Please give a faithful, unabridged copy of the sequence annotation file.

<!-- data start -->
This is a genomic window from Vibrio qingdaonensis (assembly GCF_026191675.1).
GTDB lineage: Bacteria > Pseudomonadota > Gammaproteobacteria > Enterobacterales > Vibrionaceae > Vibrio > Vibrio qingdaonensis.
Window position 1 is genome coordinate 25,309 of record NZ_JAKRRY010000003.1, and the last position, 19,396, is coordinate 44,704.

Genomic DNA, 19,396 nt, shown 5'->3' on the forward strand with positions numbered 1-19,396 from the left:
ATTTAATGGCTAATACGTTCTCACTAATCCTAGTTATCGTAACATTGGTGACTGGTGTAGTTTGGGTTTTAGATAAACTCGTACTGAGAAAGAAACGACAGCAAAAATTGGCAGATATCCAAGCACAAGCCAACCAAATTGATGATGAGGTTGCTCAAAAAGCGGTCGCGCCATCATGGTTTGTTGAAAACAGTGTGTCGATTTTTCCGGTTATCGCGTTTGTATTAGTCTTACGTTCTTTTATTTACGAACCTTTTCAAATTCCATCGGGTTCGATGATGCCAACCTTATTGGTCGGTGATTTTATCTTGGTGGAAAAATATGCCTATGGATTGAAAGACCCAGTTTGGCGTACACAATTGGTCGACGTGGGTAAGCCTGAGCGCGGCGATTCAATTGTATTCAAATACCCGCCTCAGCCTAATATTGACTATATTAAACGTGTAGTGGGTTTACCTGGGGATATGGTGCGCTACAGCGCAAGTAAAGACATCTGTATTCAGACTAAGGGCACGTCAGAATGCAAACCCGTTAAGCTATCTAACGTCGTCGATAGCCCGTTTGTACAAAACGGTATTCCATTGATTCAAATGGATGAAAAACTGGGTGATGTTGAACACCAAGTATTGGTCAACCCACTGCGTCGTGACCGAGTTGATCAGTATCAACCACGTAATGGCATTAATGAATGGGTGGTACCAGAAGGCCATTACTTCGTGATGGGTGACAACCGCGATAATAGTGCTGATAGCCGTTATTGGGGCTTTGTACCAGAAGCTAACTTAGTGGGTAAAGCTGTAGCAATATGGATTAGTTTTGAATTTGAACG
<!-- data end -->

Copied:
This is a genomic window from Vibrio qingdaonensis (assembly GCF_026191675.1).
GTDB lineage: Bacteria > Pseudomonadota > Gammaproteobacteria > Enterobacterales > Vibrionaceae > Vibrio > Vibrio qingdaonensis.
Window position 1 is genome coordinate 25,309 of record NZ_JAKRRY010000003.1, and the last position, 19,396, is coordinate 44,704.

Genomic DNA, 19,396 nt, shown 5'->3' on the forward strand with positions numbered 1-19,396 from the left:
ATTTAATGGCTAATACGTTCTCACTAATCCTAGTTATCGTAACATTGGTGACTGGTGTAGTTTGGGTTTTAGATAAACTCGTACTGAGAAAGAAACGACAGCAAAAATTGGCAGATATCCAAGCACAAGCCAACCAAATTGATGATGAGGTTGCTCAAAAAGCGGTCGCGCCATCATGGTTTGTTGAAAACAGTGTGTCGATTTTTCCGGTTATCGCGTTTGTATTAGTCTTACGTTCTTTTATTTACGAACCTTTTCAAATTCCATCGGGTTCGATGATGCCAACCTTATTGGTCGGTGATTTTATCTTGGTGGAAAAATATGCCTATGGATTGAAAGACCCAGTTTGGCGTACACAATTGGTCGACGTGGGTAAGCCTGAGCGCGGCGATTCAATTGTATTCAAATACCCGCCTCAGCCTAATATTGACTATATTAAACGTGTAGTGGGTTTACCTGGGGATATGGTGCGCTACAGCGCAAGTAAAGACATCTGTATTCAGACTAAGGGCACGTCAGAATGCAAACCCGTTAAGCTATCTAACGTCGTCGATAGCCCGTTTGTACAAAACGGTATTCCATTGATTCAAATGGATGAAAAACTGGGTGATGTTGAACACCAAGTATTGGTCAACCCACTGCGTCGTGACCGAGTTGATCAGTATCAACCACGTAATGGCATTAATGAATGGGTGGTACCAGAAGGCCATTACTTCGTGATGGGTGACAACCGCGATAATAGTGCTGATAGCCGTTATTGGGGCTTTGTACCAGAAGCTAACTTAGTGGGTAAAGCTGTAGCAATATGGATTAGTTTTGAATTTGAACG